THE ELECTION OF TRUMP demonstrates a crisis of legitimacy not just of the economic model that has dominated capitalist economies for the last 30 years, but also of the political system associated with it. Neoliberalism, as the economic theory driving political decision-making since the days of Thatcher and Reagan, is collapsing around the ears of the politicians who have espoused it.
I have heard it sometimes argued in left circles that we shouldn’t use the terms neoliberalism or austerity because they are meaningless to most people. Sometimes this verges on a patronising attitude to working class people as though we can’t get our minds round concepts and theory. This is patent rubbish as demonstrated by the hundreds of people turning up to, and participating creatively in, each meeting I have convened around the country to talk about our economy and economics.
People have no illusions about the failure of the neoliberal trickle-down theory that if you make the rich richer, somehow some of this wealth will trickle down to the rest of us. They have witnessed the tax cuts to the rich and the corporations and they have seen successive governments turn a blind eye to industrial scale tax evasion and avoidance by the wealthy and big business. They have experienced the crisis caused by this type of politics because it is they who have been forced to pay for it in pay cuts and cuts to the public services they rely upon. The Brexit and Trump votes were the product of anger that the economic and political systems that promised to deliver so much have failed all but the very rich.
The crash of 2007/08 was the first to shake people’s confidence in the neoliberal system and its leaders, especially in the financial sector. In some countries it forced revolt onto the agenda. The first wave was exemplified by Occupy in our cities, Syriza in Greece and Podemos in Spain. There was a rush to stabilise the system and also politically to close the waters over the crisis quickly to stem further revolt.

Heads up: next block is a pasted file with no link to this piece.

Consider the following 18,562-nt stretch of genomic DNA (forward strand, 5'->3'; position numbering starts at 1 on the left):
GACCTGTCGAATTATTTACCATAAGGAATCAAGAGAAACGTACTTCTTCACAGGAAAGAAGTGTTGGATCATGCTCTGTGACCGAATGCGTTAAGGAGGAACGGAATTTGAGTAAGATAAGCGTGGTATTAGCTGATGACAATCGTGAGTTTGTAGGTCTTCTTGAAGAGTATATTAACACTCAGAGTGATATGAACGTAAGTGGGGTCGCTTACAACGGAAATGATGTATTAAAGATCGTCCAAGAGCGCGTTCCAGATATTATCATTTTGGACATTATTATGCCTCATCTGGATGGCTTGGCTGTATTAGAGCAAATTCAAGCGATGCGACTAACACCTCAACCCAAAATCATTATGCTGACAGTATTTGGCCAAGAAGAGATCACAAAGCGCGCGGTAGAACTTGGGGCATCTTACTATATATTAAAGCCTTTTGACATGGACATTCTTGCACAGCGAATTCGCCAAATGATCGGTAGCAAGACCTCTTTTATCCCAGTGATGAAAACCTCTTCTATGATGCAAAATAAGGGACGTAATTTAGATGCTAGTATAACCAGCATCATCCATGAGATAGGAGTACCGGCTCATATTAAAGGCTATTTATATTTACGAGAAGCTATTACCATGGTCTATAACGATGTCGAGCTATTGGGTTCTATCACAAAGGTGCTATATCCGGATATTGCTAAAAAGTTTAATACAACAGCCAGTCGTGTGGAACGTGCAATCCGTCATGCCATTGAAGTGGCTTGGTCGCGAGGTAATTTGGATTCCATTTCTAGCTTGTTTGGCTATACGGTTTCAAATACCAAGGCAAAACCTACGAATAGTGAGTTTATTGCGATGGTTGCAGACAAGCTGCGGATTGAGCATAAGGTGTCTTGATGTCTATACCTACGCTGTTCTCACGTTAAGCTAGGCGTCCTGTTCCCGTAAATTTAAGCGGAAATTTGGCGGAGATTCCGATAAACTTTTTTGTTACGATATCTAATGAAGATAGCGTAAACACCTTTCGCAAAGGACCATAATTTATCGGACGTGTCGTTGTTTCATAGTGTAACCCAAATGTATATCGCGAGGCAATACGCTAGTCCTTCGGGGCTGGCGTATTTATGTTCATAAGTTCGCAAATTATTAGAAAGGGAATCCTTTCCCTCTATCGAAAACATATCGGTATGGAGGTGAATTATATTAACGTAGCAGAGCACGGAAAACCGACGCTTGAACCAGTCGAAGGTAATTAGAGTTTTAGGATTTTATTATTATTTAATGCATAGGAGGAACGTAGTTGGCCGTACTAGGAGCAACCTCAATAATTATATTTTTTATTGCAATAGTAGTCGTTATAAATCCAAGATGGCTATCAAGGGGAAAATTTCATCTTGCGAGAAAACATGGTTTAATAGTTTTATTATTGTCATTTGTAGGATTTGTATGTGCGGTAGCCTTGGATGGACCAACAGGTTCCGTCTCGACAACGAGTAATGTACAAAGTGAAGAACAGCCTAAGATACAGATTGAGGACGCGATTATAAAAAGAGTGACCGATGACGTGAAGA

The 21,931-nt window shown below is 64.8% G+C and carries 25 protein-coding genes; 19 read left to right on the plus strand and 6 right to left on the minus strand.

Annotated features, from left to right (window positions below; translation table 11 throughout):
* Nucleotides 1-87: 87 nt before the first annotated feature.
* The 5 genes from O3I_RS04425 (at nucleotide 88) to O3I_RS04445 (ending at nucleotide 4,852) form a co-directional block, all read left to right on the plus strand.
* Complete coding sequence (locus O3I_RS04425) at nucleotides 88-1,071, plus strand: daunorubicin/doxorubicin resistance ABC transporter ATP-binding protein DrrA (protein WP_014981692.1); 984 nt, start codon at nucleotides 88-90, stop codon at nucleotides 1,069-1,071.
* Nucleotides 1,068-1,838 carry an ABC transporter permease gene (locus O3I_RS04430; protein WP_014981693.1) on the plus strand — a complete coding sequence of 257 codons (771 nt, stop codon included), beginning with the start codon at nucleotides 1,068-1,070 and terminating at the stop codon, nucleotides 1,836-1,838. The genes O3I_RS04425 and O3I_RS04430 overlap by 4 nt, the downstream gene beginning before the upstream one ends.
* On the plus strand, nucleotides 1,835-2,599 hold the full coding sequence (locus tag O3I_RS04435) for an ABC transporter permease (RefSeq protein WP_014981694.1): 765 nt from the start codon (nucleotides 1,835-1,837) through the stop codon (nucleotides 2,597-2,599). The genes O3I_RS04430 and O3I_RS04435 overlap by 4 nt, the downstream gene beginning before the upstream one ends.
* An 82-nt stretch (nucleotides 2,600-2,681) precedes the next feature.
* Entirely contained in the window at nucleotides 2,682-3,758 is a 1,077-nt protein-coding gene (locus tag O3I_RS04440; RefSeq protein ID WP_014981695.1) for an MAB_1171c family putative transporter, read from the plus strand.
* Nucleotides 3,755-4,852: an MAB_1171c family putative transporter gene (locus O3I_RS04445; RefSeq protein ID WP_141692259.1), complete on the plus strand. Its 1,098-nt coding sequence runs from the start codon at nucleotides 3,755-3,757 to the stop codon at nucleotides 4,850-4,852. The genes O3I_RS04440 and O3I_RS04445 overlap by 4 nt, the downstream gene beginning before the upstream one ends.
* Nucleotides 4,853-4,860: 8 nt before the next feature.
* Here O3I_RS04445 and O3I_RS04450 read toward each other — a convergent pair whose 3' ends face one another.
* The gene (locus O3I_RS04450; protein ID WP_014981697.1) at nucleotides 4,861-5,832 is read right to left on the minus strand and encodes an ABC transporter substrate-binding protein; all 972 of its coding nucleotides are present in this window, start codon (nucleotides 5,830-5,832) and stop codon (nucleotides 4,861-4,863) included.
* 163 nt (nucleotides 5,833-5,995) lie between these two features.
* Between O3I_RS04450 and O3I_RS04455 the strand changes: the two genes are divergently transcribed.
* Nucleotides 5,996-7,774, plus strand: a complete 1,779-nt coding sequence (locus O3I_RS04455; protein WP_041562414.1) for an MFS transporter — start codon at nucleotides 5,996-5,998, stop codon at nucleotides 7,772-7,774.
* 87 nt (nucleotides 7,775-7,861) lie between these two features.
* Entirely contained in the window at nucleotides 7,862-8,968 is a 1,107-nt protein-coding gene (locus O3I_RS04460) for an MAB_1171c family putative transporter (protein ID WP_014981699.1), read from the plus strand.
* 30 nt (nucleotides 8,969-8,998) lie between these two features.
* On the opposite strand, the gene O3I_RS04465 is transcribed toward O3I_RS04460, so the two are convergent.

Ironically the state that was reviled in neoliberal theory was used to stabilise the system with a set of emergency liquidity measures and the introduction of a grinding longer-term austerity programme.
After six years of austerity with low wages, the intensification of exploitation with increasing job insecurity, expansion of forced self-employment and zero-hours contracts, erosion of working conditions and even the undermining of future pensions, people began waking up to the fact that, despite their sacrifices, nothing had changed. The same freeloading, tax-dodging elite were still in control and ripping them off. In fact most of the establishment elite had a pretty good crisis with their assets appreciating with quantitative easing and their taxes being lowered. There has been no austerity for them.
This growing awareness that nothing has changed - but has in fact got worse - has mobilised a majority of people to use the first major electoral opportunities to demand change. It is pure historical contingency that these electoral opportunities were the EU referendum in the UK and the election for a President in the US.
The irony is that in the US in particular, having been deprived of the chance to vote for a radical left alternative in Bernie Sanders, large numbers voted for a billionaire demagogic oligarch, allowing the vagaries of the US electoral college system to deliver the presidency to Trump without an electoral majority.
In the UK the vote went against a system that many people lost all faith in and which they felt had ignored and neglected them.
Ironically again some of this disillusionment found its expression in support for UKIP, a party led by a city stockbroker, whose main employment for many years has been in the European parliamentary system that he expresses contempt for. To have mobilised a campaign against an anti-establishment elite by members of that establishment elite is the height of all ironies.
Faced with the prospect of a programme of deeply reactionary policies in both the US and UK, the left needs to forge ahead in creating a real progressive alliance of forces - not just to oppose this threat to society but to create the alternative.
A real progressive alliance will comprise not Lib Dem Tories who would still be implementing austerity in government if the electoral maths had been different in 2015, but at its heart the Labour and trade union movement, the numerous liberation groups and struggles, the anti-austerity campaigns fighting against privatisation and cuts to the NHS and public services, the climate change and environmental campaigners, and the vast number of civil society organisations that have a profound sense of unease at the society that could emerge under Trump and May.
Let’s seize the moment and start the work to build that real progressive alliance.